One of the main reasons I like being a part of a small, rural community is knowing people who still work with their hands.
People who own small or family-run businesses, who do the work themselves, who build things from scratch or grow food from seeds.
The jobs are often far from glamorous, but for a lot of people there’s a simple satisfaction that comes from good, hard, manual labor.
For some reason, perhaps our parents having the good intentions of giving us a “better life,” careers that involve a trade or craft, manual labor or working with your hands, weren’t really encouraged in my generation.
It seems like we all grew up hearing, “you need to go to college so you can have more opportunities,” and I totally understand the thinking there, but what about all of the career paths that will be left behind as droves of millennials head towards life in a cubicle?
Why would we want people who do incredibly important jobs such as farmers, contractors, plumbers, carpenters, painters and electricians, feeling like they’re just the leftovers who couldn’t hack it in the corporate world?
to mind your own affairs and to work
with your hands.’
– 1 Thessalonians 4:11
Shouldn’t we be just as intent on sending our kids towards careers so important to the survival of our society and quality of life as we are about sending them to an office with a water cooler?
And for that matter, shouldn’t we be teaching them how satisfying it is to do an “honest day’s work”?
There’s a lot to be said for putting in a good, hard day’s work and going home at the end of the day physically, not just mentally, tired There’s a lot of people who weren’t made to sit at a computer all day and don’t feel fulfilled in an office environment.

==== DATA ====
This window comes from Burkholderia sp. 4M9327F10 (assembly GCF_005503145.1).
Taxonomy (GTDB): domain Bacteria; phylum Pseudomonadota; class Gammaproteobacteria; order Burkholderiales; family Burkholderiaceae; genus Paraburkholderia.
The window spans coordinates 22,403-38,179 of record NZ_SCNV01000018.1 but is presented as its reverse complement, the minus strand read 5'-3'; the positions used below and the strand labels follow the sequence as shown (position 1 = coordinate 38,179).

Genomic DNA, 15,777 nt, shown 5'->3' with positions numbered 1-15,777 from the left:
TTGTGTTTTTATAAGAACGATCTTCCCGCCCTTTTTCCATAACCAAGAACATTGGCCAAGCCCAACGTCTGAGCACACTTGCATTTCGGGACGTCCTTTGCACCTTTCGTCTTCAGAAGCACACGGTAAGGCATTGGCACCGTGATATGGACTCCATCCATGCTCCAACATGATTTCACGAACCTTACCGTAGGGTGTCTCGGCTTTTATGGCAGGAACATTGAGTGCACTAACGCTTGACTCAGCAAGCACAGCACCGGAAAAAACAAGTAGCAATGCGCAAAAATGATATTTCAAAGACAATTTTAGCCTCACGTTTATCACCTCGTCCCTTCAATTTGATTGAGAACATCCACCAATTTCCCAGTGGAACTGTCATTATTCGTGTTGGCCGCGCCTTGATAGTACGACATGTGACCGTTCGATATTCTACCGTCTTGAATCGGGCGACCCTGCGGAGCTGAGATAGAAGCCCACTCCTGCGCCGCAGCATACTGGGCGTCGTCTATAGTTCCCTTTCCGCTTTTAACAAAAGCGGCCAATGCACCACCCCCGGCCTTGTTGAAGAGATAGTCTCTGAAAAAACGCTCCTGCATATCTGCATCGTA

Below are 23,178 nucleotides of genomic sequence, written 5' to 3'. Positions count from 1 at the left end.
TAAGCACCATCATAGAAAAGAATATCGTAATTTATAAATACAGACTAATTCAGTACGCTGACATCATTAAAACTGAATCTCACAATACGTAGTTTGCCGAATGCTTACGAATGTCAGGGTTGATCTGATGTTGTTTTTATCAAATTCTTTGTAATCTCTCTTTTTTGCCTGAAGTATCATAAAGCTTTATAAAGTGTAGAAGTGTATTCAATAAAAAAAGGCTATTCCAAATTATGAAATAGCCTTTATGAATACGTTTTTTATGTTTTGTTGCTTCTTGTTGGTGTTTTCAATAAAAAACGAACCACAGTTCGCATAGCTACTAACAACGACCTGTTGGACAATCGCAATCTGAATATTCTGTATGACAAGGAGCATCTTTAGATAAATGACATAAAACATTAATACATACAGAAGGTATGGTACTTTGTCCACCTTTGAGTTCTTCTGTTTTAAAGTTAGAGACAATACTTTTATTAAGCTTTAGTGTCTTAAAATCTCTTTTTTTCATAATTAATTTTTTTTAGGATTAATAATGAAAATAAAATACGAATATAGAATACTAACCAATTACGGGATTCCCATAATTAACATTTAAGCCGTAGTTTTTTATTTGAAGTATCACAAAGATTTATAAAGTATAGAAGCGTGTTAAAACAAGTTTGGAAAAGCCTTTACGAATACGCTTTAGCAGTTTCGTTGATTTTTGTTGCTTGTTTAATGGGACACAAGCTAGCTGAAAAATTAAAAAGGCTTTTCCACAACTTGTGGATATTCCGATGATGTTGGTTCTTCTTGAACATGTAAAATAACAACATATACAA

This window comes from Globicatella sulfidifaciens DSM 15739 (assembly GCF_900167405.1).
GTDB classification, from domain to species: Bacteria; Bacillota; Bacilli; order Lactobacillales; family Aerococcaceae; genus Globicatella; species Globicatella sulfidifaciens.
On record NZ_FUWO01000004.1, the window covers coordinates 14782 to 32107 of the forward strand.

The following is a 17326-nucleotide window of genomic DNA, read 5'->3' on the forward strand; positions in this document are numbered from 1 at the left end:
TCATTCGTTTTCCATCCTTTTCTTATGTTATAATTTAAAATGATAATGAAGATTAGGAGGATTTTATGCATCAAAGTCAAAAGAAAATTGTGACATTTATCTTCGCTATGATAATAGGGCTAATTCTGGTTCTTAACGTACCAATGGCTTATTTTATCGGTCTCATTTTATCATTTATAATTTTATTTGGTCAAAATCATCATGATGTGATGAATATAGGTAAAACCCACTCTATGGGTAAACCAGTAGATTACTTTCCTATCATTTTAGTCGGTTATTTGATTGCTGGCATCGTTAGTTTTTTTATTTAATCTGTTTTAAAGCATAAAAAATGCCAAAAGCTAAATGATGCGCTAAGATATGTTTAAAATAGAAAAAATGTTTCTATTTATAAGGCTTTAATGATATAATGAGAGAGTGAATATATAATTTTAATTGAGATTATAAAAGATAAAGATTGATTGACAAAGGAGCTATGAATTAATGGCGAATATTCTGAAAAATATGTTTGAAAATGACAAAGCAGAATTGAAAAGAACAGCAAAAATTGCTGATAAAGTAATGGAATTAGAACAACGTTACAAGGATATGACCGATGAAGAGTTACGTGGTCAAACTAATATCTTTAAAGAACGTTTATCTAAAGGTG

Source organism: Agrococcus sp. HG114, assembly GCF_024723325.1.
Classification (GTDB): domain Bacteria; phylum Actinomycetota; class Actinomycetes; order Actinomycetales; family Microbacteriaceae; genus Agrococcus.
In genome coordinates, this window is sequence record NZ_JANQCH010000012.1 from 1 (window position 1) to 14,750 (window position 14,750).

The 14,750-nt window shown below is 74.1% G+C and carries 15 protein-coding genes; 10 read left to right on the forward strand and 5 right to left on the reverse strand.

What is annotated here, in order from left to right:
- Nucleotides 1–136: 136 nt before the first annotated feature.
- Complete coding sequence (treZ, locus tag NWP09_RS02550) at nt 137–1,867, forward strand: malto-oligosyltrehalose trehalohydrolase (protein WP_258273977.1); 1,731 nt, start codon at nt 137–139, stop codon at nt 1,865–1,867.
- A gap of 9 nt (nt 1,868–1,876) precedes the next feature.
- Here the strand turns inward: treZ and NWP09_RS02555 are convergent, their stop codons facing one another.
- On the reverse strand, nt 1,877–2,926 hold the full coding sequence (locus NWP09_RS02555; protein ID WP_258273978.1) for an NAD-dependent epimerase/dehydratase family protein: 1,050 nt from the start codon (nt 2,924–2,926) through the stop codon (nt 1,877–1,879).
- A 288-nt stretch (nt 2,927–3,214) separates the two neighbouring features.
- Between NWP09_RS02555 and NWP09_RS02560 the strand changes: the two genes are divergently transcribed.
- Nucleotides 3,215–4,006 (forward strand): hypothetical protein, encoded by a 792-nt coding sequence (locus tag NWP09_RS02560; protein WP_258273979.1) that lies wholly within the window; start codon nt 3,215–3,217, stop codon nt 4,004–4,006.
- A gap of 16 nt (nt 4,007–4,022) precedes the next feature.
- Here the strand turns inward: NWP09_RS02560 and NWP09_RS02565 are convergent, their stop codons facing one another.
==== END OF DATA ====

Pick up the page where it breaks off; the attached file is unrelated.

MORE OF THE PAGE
It took me a while to figure it out, but I’m definitely one of those people.
Despite majoring in English at a good liberal arts university and heading straight for a nice, corporate job in the marketing industry, I pretty quickly found myself bored, unfulfilled and depressed.
The job that has brought me – by far the most satisfaction often involves being covered in food up to my elbows and sweating over a hot grill on a warm summer night.
I come home at the end of the day with nothing on my mind but being at home. I prep, I cook, I clean, but then I get to leave it at the door.
The food industry is a lot of hard work, and for some strange reason, not very good pay, but there’s nothing quite like cleaning the kitchen at the end of the night, knowing you’ve just fed 300 people.
Glamorous, no. Satisfying, definitely.
As my husband and I think about our little family and our experiences with the corporate world versus small businesses, I feel confident in saying that we’ll try to give our kids a clear picture of both sides.
We’ll encourage them to pursue an education for the enrichment of their hearts and minds, but also learn the value of a good day’s work making something with their hands.